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Armchair Archaeologist (via Google Earth)

WalkaboutsVerse 24 Mar 21 - 01:33 PM
mg 24 Mar 21 - 01:57 PM
Donuel 24 Mar 21 - 02:03 PM
WalkaboutsVerse 24 Mar 21 - 02:38 PM
Sandra in Sydney 31 Mar 21 - 05:08 AM
Donuel 31 Mar 21 - 07:39 AM
Sandra in Sydney 01 Apr 21 - 09:06 PM
Stilly River Sage 01 Apr 21 - 09:18 PM
Bill D 03 Apr 21 - 01:00 PM
Stilly River Sage 04 Apr 21 - 12:00 PM
Donuel 06 Apr 21 - 09:03 AM
Donuel 06 Apr 21 - 04:35 PM
Sandra in Sydney 07 Apr 21 - 07:36 PM
Stilly River Sage 07 Apr 21 - 11:56 PM
Sandra in Sydney 09 Apr 21 - 05:32 AM
Sandra in Sydney 16 Apr 21 - 06:06 AM
Bill D 16 Apr 21 - 01:36 PM
Donuel 16 Apr 21 - 07:13 PM
Sandra in Sydney 20 Apr 21 - 09:02 PM
Sandra in Sydney 21 Apr 21 - 07:20 AM
Raggytash 21 Apr 21 - 08:18 AM
Sandra in Sydney 21 Apr 21 - 10:37 AM
Donuel 22 Apr 21 - 09:55 AM
Steve Shaw 22 Apr 21 - 10:32 AM
Donuel 24 Apr 21 - 12:47 PM
Stilly River Sage 24 Apr 21 - 03:08 PM
Bill D 24 Apr 21 - 05:58 PM
Sandra in Sydney 30 Apr 21 - 04:16 AM
Sandra in Sydney 30 Apr 21 - 08:43 PM
Sandra in Sydney 16 May 21 - 10:01 PM
Stilly River Sage 17 May 21 - 01:00 AM
Sandra in Sydney 17 May 21 - 02:39 AM
Donuel 17 May 21 - 07:52 AM
Donuel 17 May 21 - 09:22 AM
Sandra in Sydney 17 May 21 - 09:43 AM
Donuel 18 May 21 - 08:18 PM
Sandra in Sydney 18 May 21 - 10:17 PM
Stilly River Sage 19 May 21 - 06:15 PM
Sandra in Sydney 19 May 21 - 07:49 PM
WalkaboutsVerse 21 May 21 - 04:57 PM
Stilly River Sage 22 May 21 - 12:10 AM
Jack Campin 22 May 21 - 02:58 AM
Sandra in Sydney 22 May 21 - 06:36 AM
Sandra in Sydney 22 May 21 - 06:59 AM
Donuel 22 May 21 - 08:29 AM
Stilly River Sage 22 May 21 - 11:50 AM
Sandra in Sydney 28 May 21 - 04:05 AM
Donuel 28 May 21 - 08:46 AM
Stilly River Sage 28 May 21 - 06:45 PM
Sandra in Sydney 28 May 21 - 08:01 PM
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Subject: RE: Armchair Archaeologist (via Google Earth)
From: WalkaboutsVerse
Date: 24 Mar 21 - 01:33 PM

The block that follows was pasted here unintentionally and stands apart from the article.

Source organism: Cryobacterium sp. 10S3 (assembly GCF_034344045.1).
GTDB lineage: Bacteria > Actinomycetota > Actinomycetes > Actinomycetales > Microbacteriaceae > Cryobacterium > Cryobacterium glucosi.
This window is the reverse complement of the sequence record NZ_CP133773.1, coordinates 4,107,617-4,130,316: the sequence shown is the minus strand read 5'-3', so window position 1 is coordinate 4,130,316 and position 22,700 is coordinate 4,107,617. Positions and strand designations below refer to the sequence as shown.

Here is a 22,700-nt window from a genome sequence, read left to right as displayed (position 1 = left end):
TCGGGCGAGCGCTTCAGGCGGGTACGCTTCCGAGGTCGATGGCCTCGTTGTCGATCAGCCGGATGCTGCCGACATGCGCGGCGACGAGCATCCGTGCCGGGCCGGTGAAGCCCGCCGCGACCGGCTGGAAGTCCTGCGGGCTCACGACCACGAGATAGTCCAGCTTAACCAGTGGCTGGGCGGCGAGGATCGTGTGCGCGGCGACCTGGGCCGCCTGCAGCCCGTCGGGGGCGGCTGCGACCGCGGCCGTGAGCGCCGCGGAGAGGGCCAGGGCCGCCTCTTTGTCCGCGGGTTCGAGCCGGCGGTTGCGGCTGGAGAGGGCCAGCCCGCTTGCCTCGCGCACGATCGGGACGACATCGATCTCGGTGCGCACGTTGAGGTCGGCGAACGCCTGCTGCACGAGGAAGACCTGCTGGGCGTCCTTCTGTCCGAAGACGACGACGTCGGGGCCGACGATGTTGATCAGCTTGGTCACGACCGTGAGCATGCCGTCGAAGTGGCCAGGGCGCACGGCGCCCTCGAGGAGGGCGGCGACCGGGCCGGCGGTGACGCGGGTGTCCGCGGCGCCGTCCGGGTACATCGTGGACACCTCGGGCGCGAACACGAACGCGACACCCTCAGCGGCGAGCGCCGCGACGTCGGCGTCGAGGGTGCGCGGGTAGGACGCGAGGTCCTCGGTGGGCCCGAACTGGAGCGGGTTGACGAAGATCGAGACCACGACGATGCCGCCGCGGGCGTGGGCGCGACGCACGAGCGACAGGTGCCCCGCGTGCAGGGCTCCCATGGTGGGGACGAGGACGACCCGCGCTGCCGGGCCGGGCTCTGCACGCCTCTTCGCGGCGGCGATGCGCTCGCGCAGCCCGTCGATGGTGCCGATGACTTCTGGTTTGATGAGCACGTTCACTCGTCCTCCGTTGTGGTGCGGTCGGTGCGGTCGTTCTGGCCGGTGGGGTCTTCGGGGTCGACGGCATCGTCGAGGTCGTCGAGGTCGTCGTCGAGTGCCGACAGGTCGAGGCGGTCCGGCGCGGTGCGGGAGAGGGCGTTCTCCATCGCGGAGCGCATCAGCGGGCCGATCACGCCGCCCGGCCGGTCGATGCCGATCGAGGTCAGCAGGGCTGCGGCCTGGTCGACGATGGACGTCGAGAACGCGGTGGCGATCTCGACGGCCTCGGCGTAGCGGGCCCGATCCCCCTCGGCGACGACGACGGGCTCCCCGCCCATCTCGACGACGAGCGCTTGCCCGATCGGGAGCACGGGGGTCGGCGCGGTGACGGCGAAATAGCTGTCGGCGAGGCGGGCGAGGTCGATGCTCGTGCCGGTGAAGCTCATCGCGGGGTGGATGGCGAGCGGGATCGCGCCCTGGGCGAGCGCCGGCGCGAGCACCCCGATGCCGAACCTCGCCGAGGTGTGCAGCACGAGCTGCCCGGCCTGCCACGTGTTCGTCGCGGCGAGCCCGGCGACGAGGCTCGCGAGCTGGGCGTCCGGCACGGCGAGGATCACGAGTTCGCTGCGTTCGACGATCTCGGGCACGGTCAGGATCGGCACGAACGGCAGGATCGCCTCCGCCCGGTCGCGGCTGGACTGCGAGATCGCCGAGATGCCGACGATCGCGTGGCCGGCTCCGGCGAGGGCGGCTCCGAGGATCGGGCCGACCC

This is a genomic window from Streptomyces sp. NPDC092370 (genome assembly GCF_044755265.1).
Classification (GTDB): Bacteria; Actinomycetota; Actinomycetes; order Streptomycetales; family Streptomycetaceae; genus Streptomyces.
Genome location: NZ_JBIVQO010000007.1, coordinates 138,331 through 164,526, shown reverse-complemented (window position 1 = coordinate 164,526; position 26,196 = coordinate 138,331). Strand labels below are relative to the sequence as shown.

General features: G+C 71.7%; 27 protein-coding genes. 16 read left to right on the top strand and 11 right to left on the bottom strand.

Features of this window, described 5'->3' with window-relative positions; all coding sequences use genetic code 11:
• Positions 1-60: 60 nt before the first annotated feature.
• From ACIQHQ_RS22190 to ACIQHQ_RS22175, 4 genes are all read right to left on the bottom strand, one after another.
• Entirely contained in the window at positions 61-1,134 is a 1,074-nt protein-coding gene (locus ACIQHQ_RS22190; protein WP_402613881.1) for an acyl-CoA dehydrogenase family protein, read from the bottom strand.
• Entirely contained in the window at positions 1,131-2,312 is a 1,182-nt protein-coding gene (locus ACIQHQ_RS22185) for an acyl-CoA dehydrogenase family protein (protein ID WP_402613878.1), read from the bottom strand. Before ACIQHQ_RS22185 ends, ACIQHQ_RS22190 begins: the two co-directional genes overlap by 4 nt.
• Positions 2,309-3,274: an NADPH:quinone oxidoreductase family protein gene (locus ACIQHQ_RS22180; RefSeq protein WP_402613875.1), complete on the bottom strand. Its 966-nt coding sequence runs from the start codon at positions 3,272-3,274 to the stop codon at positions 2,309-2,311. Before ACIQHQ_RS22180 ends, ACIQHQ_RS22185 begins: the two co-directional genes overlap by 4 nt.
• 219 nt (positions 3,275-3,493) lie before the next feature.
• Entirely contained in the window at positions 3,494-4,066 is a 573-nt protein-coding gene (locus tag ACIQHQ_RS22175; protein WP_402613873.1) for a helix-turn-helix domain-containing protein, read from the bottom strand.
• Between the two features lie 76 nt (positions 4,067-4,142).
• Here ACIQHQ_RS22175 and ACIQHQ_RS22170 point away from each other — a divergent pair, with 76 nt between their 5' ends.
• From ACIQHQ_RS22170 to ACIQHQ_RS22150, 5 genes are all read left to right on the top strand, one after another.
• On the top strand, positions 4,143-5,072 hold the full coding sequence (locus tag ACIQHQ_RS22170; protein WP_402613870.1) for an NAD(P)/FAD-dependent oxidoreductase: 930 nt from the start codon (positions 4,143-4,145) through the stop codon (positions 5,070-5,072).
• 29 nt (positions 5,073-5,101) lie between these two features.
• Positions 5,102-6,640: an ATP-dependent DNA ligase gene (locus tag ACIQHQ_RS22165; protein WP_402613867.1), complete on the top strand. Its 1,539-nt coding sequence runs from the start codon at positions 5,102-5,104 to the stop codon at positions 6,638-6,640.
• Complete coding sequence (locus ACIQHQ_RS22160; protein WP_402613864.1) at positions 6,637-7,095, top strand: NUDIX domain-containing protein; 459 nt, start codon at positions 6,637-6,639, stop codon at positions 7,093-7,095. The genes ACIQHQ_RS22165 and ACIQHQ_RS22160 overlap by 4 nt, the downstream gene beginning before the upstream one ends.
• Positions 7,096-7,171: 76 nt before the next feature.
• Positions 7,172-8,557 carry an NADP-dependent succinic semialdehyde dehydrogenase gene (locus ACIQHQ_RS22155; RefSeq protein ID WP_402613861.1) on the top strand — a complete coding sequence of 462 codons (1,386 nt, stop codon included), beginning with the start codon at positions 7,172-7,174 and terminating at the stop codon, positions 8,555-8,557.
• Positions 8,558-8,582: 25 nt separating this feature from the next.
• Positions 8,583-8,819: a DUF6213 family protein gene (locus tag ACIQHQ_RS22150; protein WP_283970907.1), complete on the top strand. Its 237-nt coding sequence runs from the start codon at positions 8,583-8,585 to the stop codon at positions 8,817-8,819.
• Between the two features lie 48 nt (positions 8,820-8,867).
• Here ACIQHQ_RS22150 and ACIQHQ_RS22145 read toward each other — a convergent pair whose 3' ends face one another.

...either way, be better, one feels, if Google, Twitter, etc., were owned and managed by the United Nations.


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Subject: RE: Armchair Archaeologist (via Google Earth)
From: mg
Date: 24 Mar 21 - 01:57 PM

i don't do much on google earth..but i am fascinated by archeological shows. i like to watch time team..on hulu I think. What mystifies me is how much pottery they find. Of course it was breakable...but did people just leave broken pottery around? Why is there so much? And coins...


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Subject: RE: Armchair Archaeologist (via Google Earth)
From: Donuel
Date: 24 Mar 21 - 02:03 PM

I have overviewed studies of denosovian inter breeeding with modern humans that range from from 800,000 years ago to only 15,000 years ago in Papu New Guinea. Both are two seperate events and not continuous.
With mitochondrial DNA from large denosovian teeth it has shown populations in South Asian Indonesia show as much as 5% denosovian dna present especially in shared Gene 2. At any rate it doesn't matter much in this day and age, 'lawn chair paleoarcheologists agree'.
There does seem to be a mysterious relative or relatives with 46 chromosomes that started the human hominid branch in all its early diversity.

Dave btw in January I slipped and fell in Niagara Falls on the American side at Terrapin point. The exact spot was deemed too dangerous and was dynamited years ago. I was saved by my actual fingernails and two friends as I was only in up to my waist in slow current but the edge was only meters away. I remember how my pants were frozen solid on the walk back to the car.
People do inner tube in the fast Niagara river miles above Horseshoe Falls in July.


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Subject: RE: Armchair Archaeologist (via Google Earth)
From: WalkaboutsVerse
Date: 24 Mar 21 - 02:38 PM

I think I saw footage where it was temporarily damned to work on the fall itself, yes?

As you may know, Donuel, unlike yourself, Matthew Webb, the first to swim the English channel, sadly didn't live to tell the tale of swimming the Whirlpool Rapids below Niagara Falls.